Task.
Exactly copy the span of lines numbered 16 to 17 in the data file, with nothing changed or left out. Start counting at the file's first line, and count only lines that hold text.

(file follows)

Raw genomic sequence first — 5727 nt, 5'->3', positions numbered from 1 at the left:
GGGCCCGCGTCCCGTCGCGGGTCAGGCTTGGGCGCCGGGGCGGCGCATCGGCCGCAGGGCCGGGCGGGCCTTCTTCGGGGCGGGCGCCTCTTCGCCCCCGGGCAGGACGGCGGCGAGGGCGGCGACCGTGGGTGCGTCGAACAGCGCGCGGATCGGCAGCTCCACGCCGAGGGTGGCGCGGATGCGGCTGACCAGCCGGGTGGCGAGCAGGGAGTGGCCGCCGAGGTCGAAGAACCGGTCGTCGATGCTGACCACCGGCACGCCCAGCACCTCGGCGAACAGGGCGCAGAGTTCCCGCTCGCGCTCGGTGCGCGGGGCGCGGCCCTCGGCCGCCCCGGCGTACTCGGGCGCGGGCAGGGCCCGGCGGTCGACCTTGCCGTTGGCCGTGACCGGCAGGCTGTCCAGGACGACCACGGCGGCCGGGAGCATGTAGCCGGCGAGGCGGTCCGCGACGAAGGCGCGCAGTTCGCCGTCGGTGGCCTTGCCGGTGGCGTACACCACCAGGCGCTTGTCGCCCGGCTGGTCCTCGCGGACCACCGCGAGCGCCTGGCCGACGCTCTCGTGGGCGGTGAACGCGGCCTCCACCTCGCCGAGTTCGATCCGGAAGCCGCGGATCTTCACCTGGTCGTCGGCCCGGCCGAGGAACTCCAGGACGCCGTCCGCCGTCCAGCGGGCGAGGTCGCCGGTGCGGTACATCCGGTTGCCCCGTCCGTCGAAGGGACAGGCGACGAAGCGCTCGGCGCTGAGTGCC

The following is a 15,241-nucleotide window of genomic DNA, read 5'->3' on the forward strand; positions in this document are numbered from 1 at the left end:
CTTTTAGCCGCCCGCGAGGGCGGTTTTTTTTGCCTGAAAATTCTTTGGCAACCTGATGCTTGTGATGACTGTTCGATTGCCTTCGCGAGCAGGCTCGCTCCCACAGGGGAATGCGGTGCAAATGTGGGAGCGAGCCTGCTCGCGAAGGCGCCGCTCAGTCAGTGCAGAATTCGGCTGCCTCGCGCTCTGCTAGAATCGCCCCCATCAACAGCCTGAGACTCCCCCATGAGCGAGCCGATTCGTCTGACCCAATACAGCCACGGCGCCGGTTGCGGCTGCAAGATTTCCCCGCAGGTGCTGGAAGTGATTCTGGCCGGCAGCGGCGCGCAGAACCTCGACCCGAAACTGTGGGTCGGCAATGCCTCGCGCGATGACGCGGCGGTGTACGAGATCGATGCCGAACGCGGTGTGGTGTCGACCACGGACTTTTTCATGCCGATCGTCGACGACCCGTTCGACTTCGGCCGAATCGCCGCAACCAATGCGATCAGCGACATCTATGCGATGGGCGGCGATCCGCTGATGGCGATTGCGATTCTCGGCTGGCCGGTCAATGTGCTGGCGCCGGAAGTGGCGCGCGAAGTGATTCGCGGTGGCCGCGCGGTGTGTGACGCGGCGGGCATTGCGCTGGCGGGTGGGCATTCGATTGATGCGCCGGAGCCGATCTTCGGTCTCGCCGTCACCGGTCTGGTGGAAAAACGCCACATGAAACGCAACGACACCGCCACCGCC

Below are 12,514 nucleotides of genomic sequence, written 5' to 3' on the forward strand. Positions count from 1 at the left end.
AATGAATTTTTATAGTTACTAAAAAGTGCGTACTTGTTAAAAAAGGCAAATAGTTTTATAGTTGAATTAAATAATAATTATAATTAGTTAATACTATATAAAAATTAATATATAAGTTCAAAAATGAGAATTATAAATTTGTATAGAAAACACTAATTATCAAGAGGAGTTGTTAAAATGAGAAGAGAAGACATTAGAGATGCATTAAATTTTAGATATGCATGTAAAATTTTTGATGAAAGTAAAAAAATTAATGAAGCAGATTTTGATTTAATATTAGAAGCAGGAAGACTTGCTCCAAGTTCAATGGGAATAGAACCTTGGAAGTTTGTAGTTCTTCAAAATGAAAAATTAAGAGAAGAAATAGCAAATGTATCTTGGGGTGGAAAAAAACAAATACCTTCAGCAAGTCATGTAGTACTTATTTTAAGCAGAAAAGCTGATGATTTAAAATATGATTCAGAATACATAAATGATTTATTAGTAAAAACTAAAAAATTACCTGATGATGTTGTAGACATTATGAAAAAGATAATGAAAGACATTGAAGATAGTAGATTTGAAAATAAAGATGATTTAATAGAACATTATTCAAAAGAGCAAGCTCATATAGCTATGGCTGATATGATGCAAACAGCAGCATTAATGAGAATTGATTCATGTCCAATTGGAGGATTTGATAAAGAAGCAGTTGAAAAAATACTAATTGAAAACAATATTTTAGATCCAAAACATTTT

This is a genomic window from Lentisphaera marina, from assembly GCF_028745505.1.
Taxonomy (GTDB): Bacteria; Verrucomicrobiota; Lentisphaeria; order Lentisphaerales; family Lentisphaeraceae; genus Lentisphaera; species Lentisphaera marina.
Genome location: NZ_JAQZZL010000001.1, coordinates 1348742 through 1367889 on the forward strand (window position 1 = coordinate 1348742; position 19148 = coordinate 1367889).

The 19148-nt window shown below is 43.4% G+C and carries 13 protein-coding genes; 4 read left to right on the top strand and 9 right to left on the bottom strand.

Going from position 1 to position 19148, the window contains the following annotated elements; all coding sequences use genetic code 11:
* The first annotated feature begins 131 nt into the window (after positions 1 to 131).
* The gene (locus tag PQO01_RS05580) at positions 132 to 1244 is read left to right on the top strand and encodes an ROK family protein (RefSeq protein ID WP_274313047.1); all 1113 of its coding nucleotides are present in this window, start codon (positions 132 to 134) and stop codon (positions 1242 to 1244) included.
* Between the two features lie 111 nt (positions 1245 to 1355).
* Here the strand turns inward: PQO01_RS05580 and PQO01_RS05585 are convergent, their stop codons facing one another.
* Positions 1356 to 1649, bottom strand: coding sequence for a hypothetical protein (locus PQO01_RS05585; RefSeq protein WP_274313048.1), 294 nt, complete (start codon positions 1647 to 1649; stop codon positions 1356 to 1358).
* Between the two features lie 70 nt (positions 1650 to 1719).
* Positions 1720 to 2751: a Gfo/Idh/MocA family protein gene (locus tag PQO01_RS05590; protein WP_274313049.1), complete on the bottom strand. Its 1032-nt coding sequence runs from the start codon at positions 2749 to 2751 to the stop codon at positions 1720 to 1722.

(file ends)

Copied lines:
* Positions 1356 to 1649, bottom strand: coding sequence for a hypothetical protein (locus PQO01_RS05585; RefSeq protein WP_274313048.1), 294 nt, complete (start codon positions 1647 to 1649; stop codon positions 1356 to 1358).
* Between the two features lie 70 nt (positions 1650 to 1719).